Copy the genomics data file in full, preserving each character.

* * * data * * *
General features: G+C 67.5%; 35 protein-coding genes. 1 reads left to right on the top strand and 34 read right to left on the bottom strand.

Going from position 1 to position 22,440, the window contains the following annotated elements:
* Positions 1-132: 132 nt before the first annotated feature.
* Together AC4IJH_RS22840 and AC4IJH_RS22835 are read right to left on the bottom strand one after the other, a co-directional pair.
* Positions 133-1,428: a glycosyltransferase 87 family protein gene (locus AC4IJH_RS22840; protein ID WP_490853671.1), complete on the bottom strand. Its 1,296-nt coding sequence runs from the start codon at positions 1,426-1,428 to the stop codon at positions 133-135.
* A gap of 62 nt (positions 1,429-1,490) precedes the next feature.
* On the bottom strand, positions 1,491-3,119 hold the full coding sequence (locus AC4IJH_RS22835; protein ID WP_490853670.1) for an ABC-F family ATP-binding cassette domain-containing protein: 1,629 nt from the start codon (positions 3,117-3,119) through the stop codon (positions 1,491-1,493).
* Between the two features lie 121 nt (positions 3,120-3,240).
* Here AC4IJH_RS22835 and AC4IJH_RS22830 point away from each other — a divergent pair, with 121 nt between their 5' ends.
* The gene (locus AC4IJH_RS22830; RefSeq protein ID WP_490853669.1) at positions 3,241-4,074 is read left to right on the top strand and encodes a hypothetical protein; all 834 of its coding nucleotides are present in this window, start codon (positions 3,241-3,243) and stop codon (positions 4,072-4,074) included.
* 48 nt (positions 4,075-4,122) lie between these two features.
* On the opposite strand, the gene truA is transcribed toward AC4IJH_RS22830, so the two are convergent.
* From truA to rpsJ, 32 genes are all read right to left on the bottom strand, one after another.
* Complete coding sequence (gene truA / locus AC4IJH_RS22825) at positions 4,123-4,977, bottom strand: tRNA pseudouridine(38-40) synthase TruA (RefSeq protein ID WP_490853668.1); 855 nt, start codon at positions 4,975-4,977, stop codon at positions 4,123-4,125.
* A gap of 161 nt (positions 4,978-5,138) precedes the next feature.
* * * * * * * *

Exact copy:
General features: G+C 67.5%; 35 protein-coding genes. 1 reads left to right on the top strand and 34 read right to left on the bottom strand.

Going from position 1 to position 22,440, the window contains the following annotated elements:
* Positions 1-132: 132 nt before the first annotated feature.
* Together AC4IJH_RS22840 and AC4IJH_RS22835 are read right to left on the bottom strand one after the other, a co-directional pair.
* Positions 133-1,428: a glycosyltransferase 87 family protein gene (locus AC4IJH_RS22840; protein ID WP_490853671.1), complete on the bottom strand. Its 1,296-nt coding sequence runs from the start codon at positions 1,426-1,428 to the stop codon at positions 133-135.
* A gap of 62 nt (positions 1,429-1,490) precedes the next feature.
* On the bottom strand, positions 1,491-3,119 hold the full coding sequence (locus AC4IJH_RS22835; protein ID WP_490853670.1) for an ABC-F family ATP-binding cassette domain-containing protein: 1,629 nt from the start codon (positions 3,117-3,119) through the stop codon (positions 1,491-1,493).
* Between the two features lie 121 nt (positions 3,120-3,240).
* Here AC4IJH_RS22835 and AC4IJH_RS22830 point away from each other — a divergent pair, with 121 nt between their 5' ends.
* The gene (locus AC4IJH_RS22830; RefSeq protein ID WP_490853669.1) at positions 3,241-4,074 is read left to right on the top strand and encodes a hypothetical protein; all 834 of its coding nucleotides are present in this window, start codon (positions 3,241-3,243) and stop codon (positions 4,072-4,074) included.
* 48 nt (positions 4,075-4,122) lie between these two features.
* On the opposite strand, the gene truA is transcribed toward AC4IJH_RS22830, so the two are convergent.
* From truA to rpsJ, 32 genes are all read right to left on the bottom strand, one after another.
* Complete coding sequence (gene truA / locus AC4IJH_RS22825) at positions 4,123-4,977, bottom strand: tRNA pseudouridine(38-40) synthase TruA (RefSeq protein ID WP_490853668.1); 855 nt, start codon at positions 4,975-4,977, stop codon at positions 4,123-4,125.
* A gap of 161 nt (positions 4,978-5,138) precedes the next feature.